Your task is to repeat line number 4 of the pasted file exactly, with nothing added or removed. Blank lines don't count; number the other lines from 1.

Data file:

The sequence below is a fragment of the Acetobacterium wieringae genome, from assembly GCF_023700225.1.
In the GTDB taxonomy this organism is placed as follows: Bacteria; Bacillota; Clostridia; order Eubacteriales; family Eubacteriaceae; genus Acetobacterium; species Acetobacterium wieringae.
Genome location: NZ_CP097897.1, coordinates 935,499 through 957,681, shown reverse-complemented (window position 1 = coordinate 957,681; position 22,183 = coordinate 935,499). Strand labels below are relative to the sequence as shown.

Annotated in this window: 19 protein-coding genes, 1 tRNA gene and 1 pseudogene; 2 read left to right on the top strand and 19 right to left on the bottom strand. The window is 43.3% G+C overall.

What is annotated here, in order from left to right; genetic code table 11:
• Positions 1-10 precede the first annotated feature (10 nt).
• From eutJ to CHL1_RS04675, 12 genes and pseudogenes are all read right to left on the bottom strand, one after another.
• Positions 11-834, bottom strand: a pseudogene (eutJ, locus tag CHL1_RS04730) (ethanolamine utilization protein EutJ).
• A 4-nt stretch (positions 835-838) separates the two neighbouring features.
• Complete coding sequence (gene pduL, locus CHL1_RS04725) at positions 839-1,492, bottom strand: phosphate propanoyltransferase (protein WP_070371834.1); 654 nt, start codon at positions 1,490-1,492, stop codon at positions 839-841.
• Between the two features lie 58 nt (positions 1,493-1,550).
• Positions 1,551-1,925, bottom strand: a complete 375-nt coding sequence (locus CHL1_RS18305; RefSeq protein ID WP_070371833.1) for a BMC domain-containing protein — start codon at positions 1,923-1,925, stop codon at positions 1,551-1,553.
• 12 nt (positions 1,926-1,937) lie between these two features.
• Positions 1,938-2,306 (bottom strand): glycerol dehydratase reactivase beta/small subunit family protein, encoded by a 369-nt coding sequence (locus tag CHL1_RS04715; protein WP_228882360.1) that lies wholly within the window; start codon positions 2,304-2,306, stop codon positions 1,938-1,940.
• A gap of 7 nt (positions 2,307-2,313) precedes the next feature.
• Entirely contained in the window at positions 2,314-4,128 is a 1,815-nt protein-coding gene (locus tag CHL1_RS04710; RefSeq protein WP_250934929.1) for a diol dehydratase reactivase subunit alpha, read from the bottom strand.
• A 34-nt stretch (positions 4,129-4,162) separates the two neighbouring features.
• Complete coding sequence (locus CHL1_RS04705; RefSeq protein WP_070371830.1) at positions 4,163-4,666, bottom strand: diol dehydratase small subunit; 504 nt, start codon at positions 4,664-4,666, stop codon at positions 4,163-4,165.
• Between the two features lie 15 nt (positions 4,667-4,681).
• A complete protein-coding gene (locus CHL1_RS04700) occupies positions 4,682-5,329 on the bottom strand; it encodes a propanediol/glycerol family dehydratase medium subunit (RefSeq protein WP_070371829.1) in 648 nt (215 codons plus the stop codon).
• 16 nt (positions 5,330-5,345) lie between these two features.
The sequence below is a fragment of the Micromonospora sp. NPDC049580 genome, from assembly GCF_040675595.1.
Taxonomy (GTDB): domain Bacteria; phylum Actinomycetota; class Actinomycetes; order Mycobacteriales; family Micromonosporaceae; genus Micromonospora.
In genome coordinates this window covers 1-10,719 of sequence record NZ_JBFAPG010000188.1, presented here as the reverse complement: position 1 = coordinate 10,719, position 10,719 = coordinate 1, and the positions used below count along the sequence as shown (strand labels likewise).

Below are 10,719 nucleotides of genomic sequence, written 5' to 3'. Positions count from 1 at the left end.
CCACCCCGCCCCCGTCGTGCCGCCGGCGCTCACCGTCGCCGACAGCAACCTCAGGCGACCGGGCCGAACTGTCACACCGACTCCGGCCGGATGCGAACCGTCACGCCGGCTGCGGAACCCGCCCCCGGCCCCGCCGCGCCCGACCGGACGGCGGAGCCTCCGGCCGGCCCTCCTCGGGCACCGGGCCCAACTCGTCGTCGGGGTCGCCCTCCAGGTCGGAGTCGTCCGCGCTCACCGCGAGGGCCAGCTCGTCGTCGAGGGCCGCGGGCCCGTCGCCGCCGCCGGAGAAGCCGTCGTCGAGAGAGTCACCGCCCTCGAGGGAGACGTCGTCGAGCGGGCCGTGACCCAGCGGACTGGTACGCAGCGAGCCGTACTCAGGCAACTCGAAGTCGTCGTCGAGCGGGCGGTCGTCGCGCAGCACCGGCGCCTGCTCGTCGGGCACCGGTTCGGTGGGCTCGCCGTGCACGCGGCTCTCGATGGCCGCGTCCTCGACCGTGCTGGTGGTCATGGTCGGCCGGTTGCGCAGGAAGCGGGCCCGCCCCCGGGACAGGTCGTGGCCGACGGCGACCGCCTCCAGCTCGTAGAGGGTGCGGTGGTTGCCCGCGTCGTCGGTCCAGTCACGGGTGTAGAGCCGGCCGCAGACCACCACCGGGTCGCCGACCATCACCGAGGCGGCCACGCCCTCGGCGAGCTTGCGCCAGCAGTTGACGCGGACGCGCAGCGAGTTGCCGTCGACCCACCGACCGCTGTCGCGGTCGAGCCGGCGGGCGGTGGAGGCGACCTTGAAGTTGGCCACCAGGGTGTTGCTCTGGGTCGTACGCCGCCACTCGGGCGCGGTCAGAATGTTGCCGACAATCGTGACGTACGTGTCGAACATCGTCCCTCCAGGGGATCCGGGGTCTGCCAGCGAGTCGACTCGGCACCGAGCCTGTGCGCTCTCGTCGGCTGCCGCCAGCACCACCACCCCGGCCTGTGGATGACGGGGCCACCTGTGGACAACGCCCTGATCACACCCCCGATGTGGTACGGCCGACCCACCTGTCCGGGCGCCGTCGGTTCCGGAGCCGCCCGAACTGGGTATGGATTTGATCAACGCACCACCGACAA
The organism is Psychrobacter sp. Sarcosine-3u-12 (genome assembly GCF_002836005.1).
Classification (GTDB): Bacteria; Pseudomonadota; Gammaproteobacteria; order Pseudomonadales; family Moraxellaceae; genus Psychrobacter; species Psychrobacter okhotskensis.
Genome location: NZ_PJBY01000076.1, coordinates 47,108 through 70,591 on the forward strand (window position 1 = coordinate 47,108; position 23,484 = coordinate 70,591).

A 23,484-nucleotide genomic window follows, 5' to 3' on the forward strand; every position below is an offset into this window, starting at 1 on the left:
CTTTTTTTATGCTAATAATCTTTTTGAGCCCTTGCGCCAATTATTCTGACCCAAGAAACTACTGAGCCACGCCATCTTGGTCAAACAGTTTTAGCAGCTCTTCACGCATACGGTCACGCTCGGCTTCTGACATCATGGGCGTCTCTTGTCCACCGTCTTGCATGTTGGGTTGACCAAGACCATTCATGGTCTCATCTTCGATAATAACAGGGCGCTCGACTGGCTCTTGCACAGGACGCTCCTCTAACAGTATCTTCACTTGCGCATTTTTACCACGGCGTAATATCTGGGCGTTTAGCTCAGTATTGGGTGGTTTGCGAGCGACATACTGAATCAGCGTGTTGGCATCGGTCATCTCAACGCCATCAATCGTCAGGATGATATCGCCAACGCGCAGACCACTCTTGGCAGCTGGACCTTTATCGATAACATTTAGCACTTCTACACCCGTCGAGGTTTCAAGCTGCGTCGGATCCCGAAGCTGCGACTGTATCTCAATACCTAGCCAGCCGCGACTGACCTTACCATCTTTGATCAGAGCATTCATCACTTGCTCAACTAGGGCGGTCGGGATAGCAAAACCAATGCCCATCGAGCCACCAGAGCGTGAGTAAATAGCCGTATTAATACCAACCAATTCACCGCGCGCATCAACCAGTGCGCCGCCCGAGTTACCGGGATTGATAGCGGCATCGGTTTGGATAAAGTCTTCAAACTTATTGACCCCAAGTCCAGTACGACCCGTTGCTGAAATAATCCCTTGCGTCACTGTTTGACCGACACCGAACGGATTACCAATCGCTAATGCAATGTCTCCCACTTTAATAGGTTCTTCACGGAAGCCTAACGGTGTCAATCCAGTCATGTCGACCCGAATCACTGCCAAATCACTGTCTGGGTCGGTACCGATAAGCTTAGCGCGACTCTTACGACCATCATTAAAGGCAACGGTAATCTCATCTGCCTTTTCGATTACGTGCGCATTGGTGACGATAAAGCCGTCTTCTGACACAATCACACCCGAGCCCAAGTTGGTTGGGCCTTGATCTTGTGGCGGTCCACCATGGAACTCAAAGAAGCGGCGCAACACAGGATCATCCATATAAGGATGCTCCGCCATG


Annotated in this window: 19 protein-coding genes, 1 tRNA gene and 1 pseudogene; 2 read left to right on the top strand and 19 right to left on the bottom strand. The window is 43.3% G+C overall.